Biomechanical studies suggest that removal of the PLL causes increasing instability.5 However, in surgical cases where the operative segment is stabilized with instrumentation and plate fixation, the structural benefits of retaining the PLL are questionable.10 The rigidity provided by plate fixation is substantially more than that provided by the native ligament. Even in cases of cervical disk arthroplasty, PLL resection does not seem to significantly affect motion segment kinematics if a prothesis with sufficient stiffness is used. In a cadaveric study with 8 specimens, Voronov et al15 found that PLL resection at 1 or 2 levels did not significantly affect motion segment kinematics including flexion and extension, lateral bending, and axial rotation when using an arthroplasty design that compensates by providing resistance to rotational forces.
Some surgeons believe that discectomy with intervertebral distraction and graft placement sufficiently increases the area in the neuroforamen to relieve radiculopathy symptoms. Others opt to make the intraoperative decision to resect the PLL if there is evidence of a ligamentous compromise to search for any disk fragments posterior to the PLL. We assert that routine takedown of the PLL in all patients undergoing surgery for radiculopathy symptoms ensures that no compressive fragments are retained in the canal or neuroforamen.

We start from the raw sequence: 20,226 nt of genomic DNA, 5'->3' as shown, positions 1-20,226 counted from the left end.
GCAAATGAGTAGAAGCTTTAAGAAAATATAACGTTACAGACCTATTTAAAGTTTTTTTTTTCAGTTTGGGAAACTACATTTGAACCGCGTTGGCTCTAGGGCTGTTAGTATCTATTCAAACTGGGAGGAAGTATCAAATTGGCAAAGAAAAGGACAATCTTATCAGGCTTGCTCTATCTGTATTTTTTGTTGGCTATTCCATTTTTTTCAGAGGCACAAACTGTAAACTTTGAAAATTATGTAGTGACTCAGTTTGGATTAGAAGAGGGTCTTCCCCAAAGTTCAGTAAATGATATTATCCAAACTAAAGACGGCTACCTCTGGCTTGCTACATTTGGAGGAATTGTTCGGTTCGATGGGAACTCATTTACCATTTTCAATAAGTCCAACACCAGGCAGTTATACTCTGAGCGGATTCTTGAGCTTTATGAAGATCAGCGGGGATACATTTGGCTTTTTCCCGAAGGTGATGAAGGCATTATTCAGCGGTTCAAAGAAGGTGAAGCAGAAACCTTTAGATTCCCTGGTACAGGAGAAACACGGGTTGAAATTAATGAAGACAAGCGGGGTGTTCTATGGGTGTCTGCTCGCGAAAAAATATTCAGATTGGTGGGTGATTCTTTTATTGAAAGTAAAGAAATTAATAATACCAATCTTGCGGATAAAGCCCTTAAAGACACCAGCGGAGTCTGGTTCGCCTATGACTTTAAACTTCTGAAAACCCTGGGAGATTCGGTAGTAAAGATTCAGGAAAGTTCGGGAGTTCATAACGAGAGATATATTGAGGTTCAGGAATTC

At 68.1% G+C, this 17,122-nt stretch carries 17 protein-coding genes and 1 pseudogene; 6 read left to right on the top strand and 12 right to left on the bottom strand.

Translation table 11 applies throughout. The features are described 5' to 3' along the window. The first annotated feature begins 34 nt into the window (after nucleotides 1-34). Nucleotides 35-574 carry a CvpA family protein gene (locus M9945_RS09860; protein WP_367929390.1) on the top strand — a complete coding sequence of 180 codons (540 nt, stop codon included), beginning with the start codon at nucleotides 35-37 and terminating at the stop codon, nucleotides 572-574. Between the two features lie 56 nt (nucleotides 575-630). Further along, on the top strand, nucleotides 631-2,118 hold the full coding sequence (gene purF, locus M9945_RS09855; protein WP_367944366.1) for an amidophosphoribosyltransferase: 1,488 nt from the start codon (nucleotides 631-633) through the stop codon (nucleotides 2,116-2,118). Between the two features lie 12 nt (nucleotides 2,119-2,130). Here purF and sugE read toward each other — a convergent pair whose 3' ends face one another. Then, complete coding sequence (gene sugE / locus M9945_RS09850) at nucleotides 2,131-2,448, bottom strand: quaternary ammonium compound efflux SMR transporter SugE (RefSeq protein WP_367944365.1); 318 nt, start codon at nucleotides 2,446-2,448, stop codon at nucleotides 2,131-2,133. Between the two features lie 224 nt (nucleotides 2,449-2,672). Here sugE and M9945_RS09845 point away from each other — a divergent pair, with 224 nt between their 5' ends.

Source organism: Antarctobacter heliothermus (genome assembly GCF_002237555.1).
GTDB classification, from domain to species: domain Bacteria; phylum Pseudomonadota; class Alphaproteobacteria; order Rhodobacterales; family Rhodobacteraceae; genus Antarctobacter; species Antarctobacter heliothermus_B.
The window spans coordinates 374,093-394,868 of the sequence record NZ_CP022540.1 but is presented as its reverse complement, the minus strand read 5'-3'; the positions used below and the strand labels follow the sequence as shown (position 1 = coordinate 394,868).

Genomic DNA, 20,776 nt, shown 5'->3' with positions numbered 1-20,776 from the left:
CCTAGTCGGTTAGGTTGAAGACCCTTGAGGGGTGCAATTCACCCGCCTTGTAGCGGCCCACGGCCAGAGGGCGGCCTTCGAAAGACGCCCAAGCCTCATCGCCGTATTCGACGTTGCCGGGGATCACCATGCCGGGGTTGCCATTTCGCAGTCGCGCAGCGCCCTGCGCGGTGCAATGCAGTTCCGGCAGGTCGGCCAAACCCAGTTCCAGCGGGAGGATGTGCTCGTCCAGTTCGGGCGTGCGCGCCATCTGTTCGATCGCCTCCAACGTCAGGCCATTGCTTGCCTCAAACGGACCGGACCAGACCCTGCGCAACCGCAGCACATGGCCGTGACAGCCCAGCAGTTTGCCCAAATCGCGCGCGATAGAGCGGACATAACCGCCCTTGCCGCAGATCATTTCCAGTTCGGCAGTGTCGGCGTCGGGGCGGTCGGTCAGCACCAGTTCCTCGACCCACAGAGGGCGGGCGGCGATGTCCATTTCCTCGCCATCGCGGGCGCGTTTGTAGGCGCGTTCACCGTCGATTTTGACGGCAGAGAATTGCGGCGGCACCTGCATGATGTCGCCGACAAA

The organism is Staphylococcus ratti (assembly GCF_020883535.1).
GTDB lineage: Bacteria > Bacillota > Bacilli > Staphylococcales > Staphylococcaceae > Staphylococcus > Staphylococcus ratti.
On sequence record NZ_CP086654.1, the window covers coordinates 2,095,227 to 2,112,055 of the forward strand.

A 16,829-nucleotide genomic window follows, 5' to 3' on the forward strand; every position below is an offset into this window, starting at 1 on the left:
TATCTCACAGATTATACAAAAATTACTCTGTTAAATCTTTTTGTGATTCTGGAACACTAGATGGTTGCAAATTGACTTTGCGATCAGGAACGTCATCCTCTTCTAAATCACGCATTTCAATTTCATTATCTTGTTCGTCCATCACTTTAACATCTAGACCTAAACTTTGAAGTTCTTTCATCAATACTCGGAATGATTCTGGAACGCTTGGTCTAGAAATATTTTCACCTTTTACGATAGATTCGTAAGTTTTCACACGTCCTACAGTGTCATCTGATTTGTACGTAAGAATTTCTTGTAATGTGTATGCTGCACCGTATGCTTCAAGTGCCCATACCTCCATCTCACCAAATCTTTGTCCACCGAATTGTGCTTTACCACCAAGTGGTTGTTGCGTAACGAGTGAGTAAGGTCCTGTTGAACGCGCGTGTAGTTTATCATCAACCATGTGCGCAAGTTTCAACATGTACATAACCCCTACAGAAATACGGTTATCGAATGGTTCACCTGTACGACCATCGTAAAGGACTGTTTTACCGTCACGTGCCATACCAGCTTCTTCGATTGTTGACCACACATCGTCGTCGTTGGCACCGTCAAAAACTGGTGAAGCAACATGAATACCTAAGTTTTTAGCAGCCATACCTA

1. Lin W, Xue Y, Zhao Y, et al. Disc associating axial pain were indicated by PLL resection in ACDF surgery. Eur Spine J. 2017;26:1211–1216.
2. Avila MJ, Skoch J, Sattarov K, et al. Posterior longitudinal ligament resection or preservation in anterior cervical decompression surgery. J Clin Neurosci. 2015;22:1088–1090.
3. Bai C-R, Wang B-Q, Li K-H, et al. Benefit of degenerative posterior longitudinal ligament removal during anterior decompression in cervical spondylotic myelopathy. Orthopedics. 2015;38:e54–e61.
4. Akaishi F. Biomechanical properties of the anterior and posterior longitudinal ligament in the cervical spine [in Japanese]. Nihon Ika Daigaku Zasshi. 1995;62:360–368.
5. Chen TY, Crawford NR, Sonntag VK, et al. Biomechanical effects of progressive anterior cervical decompression. Spine (Phila Pa 1976). 2001;26:6–13; discussion 14.
6. Qi L, Zhongjun M, Fan Y. Biomechanical comparison of cervical arthroplasty with and without posterior longitudinal ligament resection: a finite element study. J Med Imaging Health Inform. 2016;6:1559–1565.